to look for stones to look life in the face | leveld kunstnartun #1
This is #1 of a series of blogs written from Leveld Kunstnartun, residency in Norway.
During the full month of August I am working together with Laura ten Zeldam, friend and fellow artist, at Leveld Kunstnartun, a residency in the countryside of Norway. Laura sees light as her main material. She is a window maker and a true craftswoman, trained in the arts of stained glass, drawing and painting, based in Brussels. She and I have been engaged ongoing conversations and small starts of collaborations for years, though this residency is the first time we are truly taking this further and embarking on a project together.
We travelled in Laura's old Peugeot with (very important) a cassette tape deck, making our way to Leveld in a slow Scandinavian roadtrip, driving through and camping in truly wondrous places, so that when we arrived at Leveld we already had quite some adventures behind us.
There is something about true forests, deep and dense, that thrills and overwhelms me, coming from The Netherlands (not exactly the country of wildness). Knolls and moss, animal footprints and feces, countless shades of green. And then, the mountains! Green rolling ones and higher ones in softer tones with glimpses of snow white. There is a river around the corner here, a strong one. When it hurts we return to the banks of certain rivers, wrote Czeslaw Milosz. I found this line, and many strong others, in the book To the River by Olivia Laing, one of the books that serves as a companion to me here. When I packed it, I had no clue how fitting it would be, our studio and home being in such proximity to the river Votna.
In To the River, Laing follows the river Ouse from the source to the sea, wandering, wondering, writing in an almost Sebaldian style of myths as well as history, corpses as well as hummingbirds. The Ouse is the river in which Virginia Woolf drowned herself. She being a writer I admire, I have read and heard stories of her life, her mental breakdowns and her death before. Never as poignantly as here, though. Perhaps it was because I was walking by this river that day. Reading about how Virginia filled her pockets with heavy stones before walking into the river deeply unsettled me. Unable to put the images conjured by her act out of my mind, I worked with it by writing a text by mingling Woolf's words and my own and creating a few images.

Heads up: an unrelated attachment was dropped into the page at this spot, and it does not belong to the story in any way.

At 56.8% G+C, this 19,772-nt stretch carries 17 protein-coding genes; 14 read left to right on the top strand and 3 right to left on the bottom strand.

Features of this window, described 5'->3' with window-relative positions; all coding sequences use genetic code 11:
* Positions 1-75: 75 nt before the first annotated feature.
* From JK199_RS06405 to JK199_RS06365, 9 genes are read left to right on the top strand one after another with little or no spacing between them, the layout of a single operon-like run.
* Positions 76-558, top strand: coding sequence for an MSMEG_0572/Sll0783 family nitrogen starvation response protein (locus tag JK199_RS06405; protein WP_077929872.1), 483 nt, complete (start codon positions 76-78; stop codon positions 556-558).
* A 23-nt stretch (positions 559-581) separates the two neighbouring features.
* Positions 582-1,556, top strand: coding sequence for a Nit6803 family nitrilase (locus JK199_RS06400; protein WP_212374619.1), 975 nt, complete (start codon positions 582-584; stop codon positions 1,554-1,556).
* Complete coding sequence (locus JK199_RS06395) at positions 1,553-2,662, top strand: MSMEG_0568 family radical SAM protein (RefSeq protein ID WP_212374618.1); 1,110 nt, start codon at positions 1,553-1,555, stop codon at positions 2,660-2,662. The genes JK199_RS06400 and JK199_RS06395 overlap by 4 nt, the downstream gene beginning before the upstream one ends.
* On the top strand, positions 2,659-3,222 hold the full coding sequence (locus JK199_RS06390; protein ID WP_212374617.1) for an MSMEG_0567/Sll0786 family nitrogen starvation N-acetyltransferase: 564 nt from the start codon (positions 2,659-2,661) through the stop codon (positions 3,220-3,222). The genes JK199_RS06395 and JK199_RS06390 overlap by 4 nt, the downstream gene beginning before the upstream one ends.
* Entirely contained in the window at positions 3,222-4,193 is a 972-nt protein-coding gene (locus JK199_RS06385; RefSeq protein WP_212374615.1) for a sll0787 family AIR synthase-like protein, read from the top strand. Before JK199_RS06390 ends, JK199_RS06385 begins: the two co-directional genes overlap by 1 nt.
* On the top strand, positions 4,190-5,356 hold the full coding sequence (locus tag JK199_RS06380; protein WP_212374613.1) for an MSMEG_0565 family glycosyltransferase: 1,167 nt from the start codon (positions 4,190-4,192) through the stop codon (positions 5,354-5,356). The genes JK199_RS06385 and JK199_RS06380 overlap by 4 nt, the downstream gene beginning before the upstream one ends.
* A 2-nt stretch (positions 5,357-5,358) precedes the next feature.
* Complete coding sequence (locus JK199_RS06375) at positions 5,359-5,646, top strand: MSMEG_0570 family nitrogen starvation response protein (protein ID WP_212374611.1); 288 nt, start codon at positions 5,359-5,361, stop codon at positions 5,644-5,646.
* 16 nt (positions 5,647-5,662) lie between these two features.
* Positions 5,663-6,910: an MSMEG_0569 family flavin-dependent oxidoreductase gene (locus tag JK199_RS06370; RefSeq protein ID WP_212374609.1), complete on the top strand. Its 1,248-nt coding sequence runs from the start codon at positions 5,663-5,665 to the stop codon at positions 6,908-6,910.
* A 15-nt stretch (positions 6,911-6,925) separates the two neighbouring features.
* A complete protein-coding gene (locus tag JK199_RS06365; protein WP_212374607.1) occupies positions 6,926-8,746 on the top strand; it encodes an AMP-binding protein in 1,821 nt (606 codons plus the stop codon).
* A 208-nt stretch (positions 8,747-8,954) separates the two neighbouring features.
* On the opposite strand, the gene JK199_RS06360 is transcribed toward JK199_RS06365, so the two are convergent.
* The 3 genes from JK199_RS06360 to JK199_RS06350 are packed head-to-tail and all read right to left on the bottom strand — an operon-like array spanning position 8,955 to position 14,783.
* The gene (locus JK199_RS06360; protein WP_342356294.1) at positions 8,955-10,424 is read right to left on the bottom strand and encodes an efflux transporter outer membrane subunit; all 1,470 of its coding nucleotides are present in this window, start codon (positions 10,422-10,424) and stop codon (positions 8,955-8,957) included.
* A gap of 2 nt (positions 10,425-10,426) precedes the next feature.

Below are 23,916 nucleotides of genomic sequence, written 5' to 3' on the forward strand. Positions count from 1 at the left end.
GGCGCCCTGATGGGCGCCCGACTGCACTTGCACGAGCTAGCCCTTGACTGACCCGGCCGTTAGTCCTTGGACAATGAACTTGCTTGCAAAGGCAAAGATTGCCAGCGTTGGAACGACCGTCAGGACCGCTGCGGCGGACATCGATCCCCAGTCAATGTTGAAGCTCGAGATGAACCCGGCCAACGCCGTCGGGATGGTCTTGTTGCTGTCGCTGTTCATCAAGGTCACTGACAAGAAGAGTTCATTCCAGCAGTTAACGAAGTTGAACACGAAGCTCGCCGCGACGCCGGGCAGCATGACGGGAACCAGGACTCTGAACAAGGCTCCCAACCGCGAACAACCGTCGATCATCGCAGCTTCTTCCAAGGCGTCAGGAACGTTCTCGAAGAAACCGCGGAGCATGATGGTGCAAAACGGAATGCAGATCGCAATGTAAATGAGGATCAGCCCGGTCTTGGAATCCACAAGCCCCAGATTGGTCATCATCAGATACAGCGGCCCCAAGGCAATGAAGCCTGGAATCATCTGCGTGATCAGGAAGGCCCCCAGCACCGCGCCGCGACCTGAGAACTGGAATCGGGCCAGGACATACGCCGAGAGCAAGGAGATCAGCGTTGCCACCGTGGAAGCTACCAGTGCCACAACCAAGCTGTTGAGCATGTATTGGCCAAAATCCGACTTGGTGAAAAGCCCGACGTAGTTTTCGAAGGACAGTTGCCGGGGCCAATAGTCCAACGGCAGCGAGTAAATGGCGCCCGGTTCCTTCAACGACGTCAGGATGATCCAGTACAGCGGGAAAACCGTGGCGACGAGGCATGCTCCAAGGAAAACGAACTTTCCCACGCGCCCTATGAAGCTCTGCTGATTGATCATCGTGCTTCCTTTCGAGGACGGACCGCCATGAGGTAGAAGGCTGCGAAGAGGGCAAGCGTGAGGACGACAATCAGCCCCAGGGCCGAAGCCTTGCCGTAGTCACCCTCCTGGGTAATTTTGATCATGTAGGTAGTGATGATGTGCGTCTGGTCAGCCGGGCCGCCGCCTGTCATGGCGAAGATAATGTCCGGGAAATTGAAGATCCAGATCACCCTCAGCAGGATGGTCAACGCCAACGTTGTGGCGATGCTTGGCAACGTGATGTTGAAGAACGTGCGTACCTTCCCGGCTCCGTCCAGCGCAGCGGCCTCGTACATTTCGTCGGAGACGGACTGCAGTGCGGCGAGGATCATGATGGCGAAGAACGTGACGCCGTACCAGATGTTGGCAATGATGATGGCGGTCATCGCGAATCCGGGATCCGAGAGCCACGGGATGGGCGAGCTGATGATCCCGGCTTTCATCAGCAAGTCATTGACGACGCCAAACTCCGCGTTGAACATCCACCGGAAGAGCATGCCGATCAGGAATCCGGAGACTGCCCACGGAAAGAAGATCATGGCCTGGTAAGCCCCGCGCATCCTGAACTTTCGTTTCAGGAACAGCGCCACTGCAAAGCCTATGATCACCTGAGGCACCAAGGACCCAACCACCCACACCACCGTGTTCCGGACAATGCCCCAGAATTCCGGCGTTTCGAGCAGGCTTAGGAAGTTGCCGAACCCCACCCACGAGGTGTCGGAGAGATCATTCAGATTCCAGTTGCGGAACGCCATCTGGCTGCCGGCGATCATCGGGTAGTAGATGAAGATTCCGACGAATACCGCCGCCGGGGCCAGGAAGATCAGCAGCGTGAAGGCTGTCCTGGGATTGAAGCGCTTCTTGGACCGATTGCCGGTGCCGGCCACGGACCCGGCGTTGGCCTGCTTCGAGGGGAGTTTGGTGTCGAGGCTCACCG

to look for stones to look life in the face to weigh each one always to look life in the face to choose the heaviest and to know it for what it is to fill all pockets at last to know it to step into the river to love it for what it is to feel the weight and then to put it away
Stones and rocks have been recurring material in our first experiments, as shapes, as beings, as metaphors. An intriguing moment for me was when, after working on our own for a day or so, Laura and I exchanged something we made. I gave her the text I wrote (to look for stones to look life...) and she gave me a cut-out 'stone' out of paper, black ink, white ink and pencil. There was a a very different character and way of working in both pieces - hers having such a strong materiality, mine more of an emotional weight - and it was nice to just take something from the other and work with it, through it. We talked about how this paper stone could potentially be not only a depiction of nature, but some kind of nature in itself. I took it for a walk and photographed it, with this thought in mind.
I feel like we are in the very first stages of a conversation on how one sees, how one makes, how to retain a freeness in both seeing and making, as an artist, as a viewer. We see an aliveness in the rocks, the stones, the non-human, the river. In the studio right now there's an atmosphere related to arte povera and animism, but also something more contemporary. I'm musing and trying my hand at writing some strange little poems;
kneaded like dough
by water and weather’s
but slowly, slowly
but slowly, slowly
I was thinking of bodies too, human bodies as well as non-human bodies. Is there anything that is not transient, not susceptible to decay? It seems to me a question of time. Since a human body is softer than a stone's, it won't remain as long, though the stone too will hurt, pass, break down. Some of these thoughts were triggered or strengthened by reading the powerful thesis of my friend and wonderful artist Maya Watanabe, in which she questions what and who is considered alive, dead and grievable and what is not, in connection to cinema, a medium that in her view is capable of both severing and suturing the space between life and non-life.
All in all, I was affected these days, deeply, by the nature surrounding me, by Laura's companionship and creativity, by things I read, by something as big as a suicide, by something as small as a rock. I will end with a quote I found in Maya's work, by María Garcés: Being affected is learning to listen, taking things in and transforming oneself, breaking something of oneself and recomposing oneself with new alliances. (...) Learning to listen, in this way, is to take in the outcry of reality in its dual sense, or in its innumerable senses: an outcry that is suffering, an outcry that is the impossible-to-codify richness of voices, of expressions, of challenges, of forms of life.
to be continued - - -